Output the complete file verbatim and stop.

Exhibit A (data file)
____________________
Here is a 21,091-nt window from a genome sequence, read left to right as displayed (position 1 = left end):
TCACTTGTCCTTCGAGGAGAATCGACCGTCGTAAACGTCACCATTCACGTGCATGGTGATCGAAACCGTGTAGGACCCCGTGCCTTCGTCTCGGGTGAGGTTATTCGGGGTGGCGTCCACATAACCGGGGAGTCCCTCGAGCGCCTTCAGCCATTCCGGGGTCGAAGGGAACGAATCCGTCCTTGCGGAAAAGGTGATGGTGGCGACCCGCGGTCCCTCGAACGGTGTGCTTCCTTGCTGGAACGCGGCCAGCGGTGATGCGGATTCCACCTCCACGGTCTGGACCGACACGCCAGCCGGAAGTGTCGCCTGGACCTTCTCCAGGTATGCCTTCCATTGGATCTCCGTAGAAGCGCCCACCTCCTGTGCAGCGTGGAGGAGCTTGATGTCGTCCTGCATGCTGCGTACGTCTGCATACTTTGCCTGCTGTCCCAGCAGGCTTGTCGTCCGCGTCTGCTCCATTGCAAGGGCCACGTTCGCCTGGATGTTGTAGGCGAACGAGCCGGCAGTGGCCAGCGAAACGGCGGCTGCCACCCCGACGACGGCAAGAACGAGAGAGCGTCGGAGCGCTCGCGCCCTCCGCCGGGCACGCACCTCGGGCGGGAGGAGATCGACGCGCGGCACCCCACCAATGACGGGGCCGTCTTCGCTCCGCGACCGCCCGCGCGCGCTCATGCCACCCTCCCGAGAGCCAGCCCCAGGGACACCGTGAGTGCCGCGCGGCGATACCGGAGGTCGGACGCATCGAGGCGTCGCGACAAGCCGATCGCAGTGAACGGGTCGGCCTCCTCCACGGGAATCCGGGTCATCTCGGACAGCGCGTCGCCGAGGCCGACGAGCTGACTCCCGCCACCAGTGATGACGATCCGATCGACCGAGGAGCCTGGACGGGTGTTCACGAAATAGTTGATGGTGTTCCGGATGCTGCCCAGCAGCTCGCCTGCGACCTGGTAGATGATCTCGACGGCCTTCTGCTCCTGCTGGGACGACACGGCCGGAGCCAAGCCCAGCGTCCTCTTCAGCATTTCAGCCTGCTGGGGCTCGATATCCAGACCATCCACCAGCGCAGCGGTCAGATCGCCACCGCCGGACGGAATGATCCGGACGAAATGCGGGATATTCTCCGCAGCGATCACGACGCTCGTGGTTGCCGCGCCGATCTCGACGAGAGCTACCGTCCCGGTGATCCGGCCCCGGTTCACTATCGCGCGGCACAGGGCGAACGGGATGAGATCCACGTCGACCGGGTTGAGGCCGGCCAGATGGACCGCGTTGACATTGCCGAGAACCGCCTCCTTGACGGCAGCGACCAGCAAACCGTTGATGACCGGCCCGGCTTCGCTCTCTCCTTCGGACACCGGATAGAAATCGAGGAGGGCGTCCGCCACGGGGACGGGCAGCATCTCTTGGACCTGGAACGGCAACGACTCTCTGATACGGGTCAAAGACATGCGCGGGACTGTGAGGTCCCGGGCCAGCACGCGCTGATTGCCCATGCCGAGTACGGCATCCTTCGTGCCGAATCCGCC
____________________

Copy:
Here is a 21,091-nt window from a genome sequence, read left to right as displayed (position 1 = left end):
TCACTTGTCCTTCGAGGAGAATCGACCGTCGTAAACGTCACCATTCACGTGCATGGTGATCGAAACCGTGTAGGACCCCGTGCCTTCGTCTCGGGTGAGGTTATTCGGGGTGGCGTCCACATAACCGGGGAGTCCCTCGAGCGCCTTCAGCCATTCCGGGGTCGAAGGGAACGAATCCGTCCTTGCGGAAAAGGTGATGGTGGCGACCCGCGGTCCCTCGAACGGTGTGCTTCCTTGCTGGAACGCGGCCAGCGGTGATGCGGATTCCACCTCCACGGTCTGGACCGACACGCCAGCCGGAAGTGTCGCCTGGACCTTCTCCAGGTATGCCTTCCATTGGATCTCCGTAGAAGCGCCCACCTCCTGTGCAGCGTGGAGGAGCTTGATGTCGTCCTGCATGCTGCGTACGTCTGCATACTTTGCCTGCTGTCCCAGCAGGCTTGTCGTCCGCGTCTGCTCCATTGCAAGGGCCACGTTCGCCTGGATGTTGTAGGCGAACGAGCCGGCAGTGGCCAGCGAAACGGCGGCTGCCACCCCGACGACGGCAAGAACGAGAGAGCGTCGGAGCGCTCGCGCCCTCCGCCGGGCACGCACCTCGGGCGGGAGGAGATCGACGCGCGGCACCCCACCAATGACGGGGCCGTCTTCGCTCCGCGACCGCCCGCGCGCGCTCATGCCACCCTCCCGAGAGCCAGCCCCAGGGACACCGTGAGTGCCGCGCGGCGATACCGGAGGTCGGACGCATCGAGGCGTCGCGACAAGCCGATCGCAGTGAACGGGTCGGCCTCCTCCACGGGAATCCGGGTCATCTCGGACAGCGCGTCGCCGAGGCCGACGAGCTGACTCCCGCCACCAGTGATGACGATCCGATCGACCGAGGAGCCTGGACGGGTGTTCACGAAATAGTTGATGGTGTTCCGGATGCTGCCCAGCAGCTCGCCTGCGACCTGGTAGATGATCTCGACGGCCTTCTGCTCCTGCTGGGACGACACGGCCGGAGCCAAGCCCAGCGTCCTCTTCAGCATTTCAGCCTGCTGGGGCTCGATATCCAGACCATCCACCAGCGCAGCGGTCAGATCGCCACCGCCGGACGGAATGATCCGGACGAAATGCGGGATATTCTCCGCAGCGATCACGACGCTCGTGGTTGCCGCGCCGATCTCGACGAGAGCTACCGTCCCGGTGATCCGGCCCCGGTTCACTATCGCGCGGCACAGGGCGAACGGGATGAGATCCACGTCGACCGGGTTGAGGCCGGCCAGATGGACCGCGTTGACATTGCCGAGAACCGCCTCCTTGACGGCAGCGACCAGCAAACCGTTGATGACCGGCCCGGCTTCGCTCTCTCCTTCGGACACCGGATAGAAATCGAGGAGGGCGTCCGCCACGGGGACGGGCAGCATCTCTTGGACCTGGAACGGCAACGACTCTCTGATACGGGTCAAAGACATGCGCGGGACTGTGAGGTCCCGGGCCAGCACGCGCTGATTGCCCATGCCGAGTACGGCATCCTTCGTGCCGAATCCGCC